Spitfire Aces of Northwest Europe 1944-45 Book Review
|Date of Review||January 2016||Title||Spitfire Aces of Northwest Europe 1944-45|
|Author||Andrew Thomas||Publisher||Osprey Publishing|
|Format||96 pages, softbound||MSRP (USD)||$22.95|
Spitfire Aces of Northwest Europe 1944-45, number 122 in Osprey’s “Aircraft of the Aces” series, offers a concise, authoritative account of Spitfire variants and pilots exploits – in particular of the 2nd Tactical Air Force (TAF) – during the last year of World War II.
During that time, 35 (all but 4 were Canadian) pilots became aces flying the Merlin-engined aircraft – with another 72 increasing existing scores.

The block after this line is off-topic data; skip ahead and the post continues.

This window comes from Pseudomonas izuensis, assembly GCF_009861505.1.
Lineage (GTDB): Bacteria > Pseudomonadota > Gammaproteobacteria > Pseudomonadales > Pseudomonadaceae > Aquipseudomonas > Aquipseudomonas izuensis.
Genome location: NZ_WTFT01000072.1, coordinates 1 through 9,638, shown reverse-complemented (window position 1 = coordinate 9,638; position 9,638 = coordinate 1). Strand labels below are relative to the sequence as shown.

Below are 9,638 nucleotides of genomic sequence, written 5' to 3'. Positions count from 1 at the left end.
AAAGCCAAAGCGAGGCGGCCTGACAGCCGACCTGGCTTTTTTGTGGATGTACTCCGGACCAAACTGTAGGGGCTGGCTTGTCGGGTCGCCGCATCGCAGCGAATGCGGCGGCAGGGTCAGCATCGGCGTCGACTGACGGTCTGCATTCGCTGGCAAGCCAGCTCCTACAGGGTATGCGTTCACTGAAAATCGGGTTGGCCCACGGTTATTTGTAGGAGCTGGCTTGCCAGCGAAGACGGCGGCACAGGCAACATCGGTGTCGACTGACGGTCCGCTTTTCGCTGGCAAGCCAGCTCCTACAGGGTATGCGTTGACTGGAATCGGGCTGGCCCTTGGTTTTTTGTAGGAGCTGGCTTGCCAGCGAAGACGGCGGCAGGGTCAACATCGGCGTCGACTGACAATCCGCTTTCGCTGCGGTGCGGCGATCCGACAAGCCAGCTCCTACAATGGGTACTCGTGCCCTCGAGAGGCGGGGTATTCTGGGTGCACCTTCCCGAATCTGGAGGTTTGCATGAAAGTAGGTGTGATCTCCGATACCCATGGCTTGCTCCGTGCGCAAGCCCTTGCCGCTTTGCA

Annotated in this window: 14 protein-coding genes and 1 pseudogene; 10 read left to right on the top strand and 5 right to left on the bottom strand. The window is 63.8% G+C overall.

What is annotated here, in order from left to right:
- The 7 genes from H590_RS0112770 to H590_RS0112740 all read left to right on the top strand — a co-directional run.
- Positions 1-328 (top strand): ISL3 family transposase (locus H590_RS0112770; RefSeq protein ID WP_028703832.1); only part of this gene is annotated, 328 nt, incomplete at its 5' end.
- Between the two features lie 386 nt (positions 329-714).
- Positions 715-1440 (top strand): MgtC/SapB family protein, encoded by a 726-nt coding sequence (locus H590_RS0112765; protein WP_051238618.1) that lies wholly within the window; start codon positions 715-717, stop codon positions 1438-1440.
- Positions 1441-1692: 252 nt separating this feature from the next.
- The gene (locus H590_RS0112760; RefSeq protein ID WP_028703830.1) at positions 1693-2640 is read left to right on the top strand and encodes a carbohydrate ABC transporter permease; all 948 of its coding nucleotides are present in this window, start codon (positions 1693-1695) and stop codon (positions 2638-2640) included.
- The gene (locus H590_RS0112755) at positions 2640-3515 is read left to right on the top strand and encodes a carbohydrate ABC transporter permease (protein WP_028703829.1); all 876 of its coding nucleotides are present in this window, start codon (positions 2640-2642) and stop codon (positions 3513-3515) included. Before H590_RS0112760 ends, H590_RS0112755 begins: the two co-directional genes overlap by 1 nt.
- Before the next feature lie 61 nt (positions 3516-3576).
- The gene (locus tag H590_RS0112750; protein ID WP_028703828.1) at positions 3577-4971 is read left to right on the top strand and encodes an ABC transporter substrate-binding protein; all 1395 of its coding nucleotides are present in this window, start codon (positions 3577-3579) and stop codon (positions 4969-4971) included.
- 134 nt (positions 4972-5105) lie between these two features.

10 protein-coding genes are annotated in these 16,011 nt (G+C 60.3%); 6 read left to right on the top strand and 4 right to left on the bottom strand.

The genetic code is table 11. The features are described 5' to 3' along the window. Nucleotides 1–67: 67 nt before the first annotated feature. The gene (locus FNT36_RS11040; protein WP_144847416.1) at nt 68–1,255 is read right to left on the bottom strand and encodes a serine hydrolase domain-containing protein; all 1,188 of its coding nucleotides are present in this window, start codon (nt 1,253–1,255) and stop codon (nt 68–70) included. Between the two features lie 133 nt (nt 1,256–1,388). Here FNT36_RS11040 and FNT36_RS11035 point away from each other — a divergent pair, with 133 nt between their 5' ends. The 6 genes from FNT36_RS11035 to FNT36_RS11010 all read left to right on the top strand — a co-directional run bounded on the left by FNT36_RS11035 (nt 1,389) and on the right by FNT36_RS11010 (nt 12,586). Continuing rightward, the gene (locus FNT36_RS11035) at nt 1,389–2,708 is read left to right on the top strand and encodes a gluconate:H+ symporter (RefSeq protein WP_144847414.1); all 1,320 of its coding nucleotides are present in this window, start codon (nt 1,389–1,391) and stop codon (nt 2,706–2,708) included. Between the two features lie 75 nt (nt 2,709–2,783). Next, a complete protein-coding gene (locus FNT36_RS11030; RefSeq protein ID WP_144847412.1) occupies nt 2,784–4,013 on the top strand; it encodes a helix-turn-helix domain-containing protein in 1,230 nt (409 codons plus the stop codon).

Andrew Thomas starts his study with early Spitfire encounters and preparation for the Normandy Invasion. Interweaving personal accounts throughout text, Thomas thrusts readers right into the fray. Here, for instance, is New Zealander Wg Cdr Bob Yule’s:
“‘At about 1325 hrs at 22,000 ft I saw two ’190s attacking a straggling Fort. I dived to attack and one of the ’190s, after delivering his attack, climbed away into the sun and towards myself and my section. He obviously did not see us and started to turn in for another attack. I opened fire from 400 yards with machine guns and cannon. The enemy aircraft started to half-roll and dive down. I followed, closing to 150-200 yards, and saw strikes followed by a burst of flames from beneath his cockpit. I lost sight under my nose as I had been firing on my back. I broke upwards. When I looked down again I saw an open parachute.’”
Two appendices recapping credited kills neatly conclude contents. Over 70 photographs augment the action. And illustrator Chris Thomas offers modelers 36 color profiles.
My sincere thanks to Osprey Publishing for this review sample!